The icon of Hong Kong softball: Johnny Lau’s journey from pitching in his hallway to the Hall of Fame
Johnny Lau Kwok-yip reflects on his 28-year career as he looks to give back to the game after receiving the ultimate honour
When Johnny Lau Kwok-yip fractured his foot more than 35 years ago, his dream of becoming a top-tier footballer came to a standstill. Little did anyone know the same boy living in a To Kwa Wan government housing estate would go on to be the greatest softball player to grace the Hong Kong fields.
“Football players were a bit wild back then, especially in the small districts,” recalled Lau, watching on as the new generation of Hong Kong softballers took their places at the Asian Junior Men’s Softball Championship last weekend.
“I couldn’t kick a ball, so one of my neighbours brought me to watch some softball. They were more civilised so my family was more accepting.
“Every time school finished, I dropped by the field and trained by myself,” added Lau, pointing out the short distance between his home and what is now known as the Hong Kong Softball Association (HKSA) stadium.
“I didn’t come from a rich family. I pitched 200 balls every day, and in my spare time I’d practise on the basketball courts or even the corridors of my building.”
On October 14, 2017, Lau became the first Hong Kong player to be inducted into the World Baseball Softball Confederation’s Hall of Fame. He was only the third Asian player to have his name officially etched into the softball history books since its inception in 1981.
— ⚾ WBSC (@WBSC) October 14, 2017
“It’s an honour,” said Lau. “When people told me I qualified to apply [for nomination] for the Hall of Fame, I thought it would be good for softball’s promotion in Hong Kong. So I said go ahead, but I didn’t expect to get in.
“I just liked to play ball and do my job on the field.”
His resume – locally and overseas – speaks volumes to Lau’s influence on the game.
A national career spanning 30 years, 28 of which Lau participated in major International Softball Federation (ISF) tournaments for Hong Kong, included 10 major championships.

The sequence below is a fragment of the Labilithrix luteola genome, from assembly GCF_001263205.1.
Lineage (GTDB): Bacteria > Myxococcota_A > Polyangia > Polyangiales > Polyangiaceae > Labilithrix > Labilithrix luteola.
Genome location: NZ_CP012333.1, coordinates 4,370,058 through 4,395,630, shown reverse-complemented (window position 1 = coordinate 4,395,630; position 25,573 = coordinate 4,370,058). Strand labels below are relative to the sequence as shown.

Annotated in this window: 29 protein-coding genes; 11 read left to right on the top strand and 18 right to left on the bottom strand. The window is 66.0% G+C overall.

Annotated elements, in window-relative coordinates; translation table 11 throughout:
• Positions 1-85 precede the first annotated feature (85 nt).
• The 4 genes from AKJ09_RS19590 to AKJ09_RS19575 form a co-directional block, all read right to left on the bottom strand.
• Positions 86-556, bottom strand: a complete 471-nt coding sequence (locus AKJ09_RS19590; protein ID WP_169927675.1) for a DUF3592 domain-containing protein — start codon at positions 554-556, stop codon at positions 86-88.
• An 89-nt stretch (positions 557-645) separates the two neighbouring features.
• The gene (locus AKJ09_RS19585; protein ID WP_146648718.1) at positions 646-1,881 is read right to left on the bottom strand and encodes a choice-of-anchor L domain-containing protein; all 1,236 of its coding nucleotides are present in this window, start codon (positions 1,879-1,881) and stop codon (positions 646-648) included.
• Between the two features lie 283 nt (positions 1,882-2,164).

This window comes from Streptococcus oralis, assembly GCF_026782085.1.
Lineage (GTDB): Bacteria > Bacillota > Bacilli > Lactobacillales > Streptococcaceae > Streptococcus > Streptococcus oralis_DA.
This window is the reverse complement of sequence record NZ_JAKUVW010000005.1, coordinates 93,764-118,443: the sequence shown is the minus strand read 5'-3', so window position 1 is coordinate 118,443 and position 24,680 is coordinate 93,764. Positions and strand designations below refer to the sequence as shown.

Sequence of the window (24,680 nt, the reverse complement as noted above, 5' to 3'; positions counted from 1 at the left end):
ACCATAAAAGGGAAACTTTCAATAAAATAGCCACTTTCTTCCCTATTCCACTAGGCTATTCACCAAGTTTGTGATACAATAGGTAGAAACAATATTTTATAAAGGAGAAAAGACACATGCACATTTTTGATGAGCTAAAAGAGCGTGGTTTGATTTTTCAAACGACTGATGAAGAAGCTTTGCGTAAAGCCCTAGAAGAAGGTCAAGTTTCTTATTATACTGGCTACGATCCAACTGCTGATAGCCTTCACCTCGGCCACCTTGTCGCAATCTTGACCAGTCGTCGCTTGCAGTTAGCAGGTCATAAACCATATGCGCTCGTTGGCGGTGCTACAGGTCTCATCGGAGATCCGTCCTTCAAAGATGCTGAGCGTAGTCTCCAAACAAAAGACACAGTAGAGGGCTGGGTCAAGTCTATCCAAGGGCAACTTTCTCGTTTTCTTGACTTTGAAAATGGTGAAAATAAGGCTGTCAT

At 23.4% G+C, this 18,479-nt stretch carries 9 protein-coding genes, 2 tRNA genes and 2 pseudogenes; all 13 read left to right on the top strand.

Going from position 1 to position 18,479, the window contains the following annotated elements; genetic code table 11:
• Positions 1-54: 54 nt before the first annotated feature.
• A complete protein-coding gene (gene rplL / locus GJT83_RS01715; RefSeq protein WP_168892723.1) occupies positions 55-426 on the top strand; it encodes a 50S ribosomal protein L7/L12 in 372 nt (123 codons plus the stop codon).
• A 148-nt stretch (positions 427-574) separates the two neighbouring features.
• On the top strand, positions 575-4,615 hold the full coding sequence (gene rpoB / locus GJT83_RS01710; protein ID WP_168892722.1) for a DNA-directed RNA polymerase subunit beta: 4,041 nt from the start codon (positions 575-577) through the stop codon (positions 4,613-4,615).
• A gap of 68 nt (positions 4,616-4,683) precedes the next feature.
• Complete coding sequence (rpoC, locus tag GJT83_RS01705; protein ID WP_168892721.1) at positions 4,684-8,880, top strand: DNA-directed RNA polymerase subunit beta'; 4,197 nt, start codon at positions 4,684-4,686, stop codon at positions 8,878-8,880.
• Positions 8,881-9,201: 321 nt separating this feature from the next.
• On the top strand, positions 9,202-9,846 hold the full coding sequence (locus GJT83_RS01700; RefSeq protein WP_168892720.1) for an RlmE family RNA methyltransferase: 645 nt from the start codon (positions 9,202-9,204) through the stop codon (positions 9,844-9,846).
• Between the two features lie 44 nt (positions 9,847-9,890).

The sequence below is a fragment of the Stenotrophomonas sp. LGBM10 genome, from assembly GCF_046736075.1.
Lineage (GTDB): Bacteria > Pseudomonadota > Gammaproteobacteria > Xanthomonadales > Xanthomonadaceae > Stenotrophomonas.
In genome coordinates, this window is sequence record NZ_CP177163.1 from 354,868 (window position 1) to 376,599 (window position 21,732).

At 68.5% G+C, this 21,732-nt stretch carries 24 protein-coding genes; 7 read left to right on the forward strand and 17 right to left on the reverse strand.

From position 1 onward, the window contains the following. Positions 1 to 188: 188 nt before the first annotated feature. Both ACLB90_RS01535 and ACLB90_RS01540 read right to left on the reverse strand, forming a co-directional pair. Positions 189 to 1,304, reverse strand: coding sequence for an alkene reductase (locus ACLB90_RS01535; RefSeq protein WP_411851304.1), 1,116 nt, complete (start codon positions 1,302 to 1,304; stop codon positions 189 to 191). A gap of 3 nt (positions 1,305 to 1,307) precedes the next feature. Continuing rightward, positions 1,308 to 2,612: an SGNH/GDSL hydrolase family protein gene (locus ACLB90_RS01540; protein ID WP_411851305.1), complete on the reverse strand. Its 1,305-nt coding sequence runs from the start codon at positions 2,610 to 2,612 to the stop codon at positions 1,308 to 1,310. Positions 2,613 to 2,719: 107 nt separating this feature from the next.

He featured in three world championships, his first at the age of 19 – the youngest Hong Kong pitcher to play in the tournament.
Lau’s reputation grew exponentially to the point where foreign coaches were taking notice. In 1984, Australian team Syndal were in town to face Lau’s Hong Kong team in an exhibition match.
Lau struck out 10 of Syndal’s 12 batters, leading his team to a double over the Melbourne-based outfit. The very same team invited him to play for them over the winter months.
In 1986, Canadian team Molsons came calling for the Hong Kong sensation, during which he faced the legendary Pay ‘N Pak team of the United States.
Lau returned to Australia in 1989 to feature for Victoria State, furthering his status as the trailblazer of Hong Kong softball.
“I stayed in a basement by myself in a village in Australia,” Lau recalled. “It was Mid-Autumn Festival, a beautiful and quiet night, but I was alone and felt a bit homesick. It made me think a lot.
“Softball taught me how to get past the tough times – it changed my life.”
Lau felt indebted to the sport, particularly when preceding softball legend Yeung Ka-sing passed away in 2007.
“He said, ‘Johnny, I pass it to you; please take care of softball’. That’s why I continue to return as much as I can to softball,” said Lau, now vice-president of the HKSA.
Hong Kong softballers will have heard tales of Lau’s perfect game at the 1982 Hong Kong Festival of Sport. He struck out all 21 Japanese batters, earning his Tigers team a landslide victory, despite only Lau and one other catcher touching the ball.
“I’m always giving young players advice,” said Lau. “We have a plan to do more grass roots training, like T-ball in primary school.
“It’s very difficult in Hong Kong; everybody works very hard and cares a lot about education and finding a good job. I understand.”
The ISF Hall of Fame compulsory numbers demand a minimum of two world championships or regional qualifiers, six years of play and 20 international games.
Lau featured in 10 championships, played for 28 years with 62 international caps. His portfolio blows the requirements out of the water – or more suitably, hits them out of the ballpark.
Johnny Lau is – and always will be – the icon of Hong Kong softball.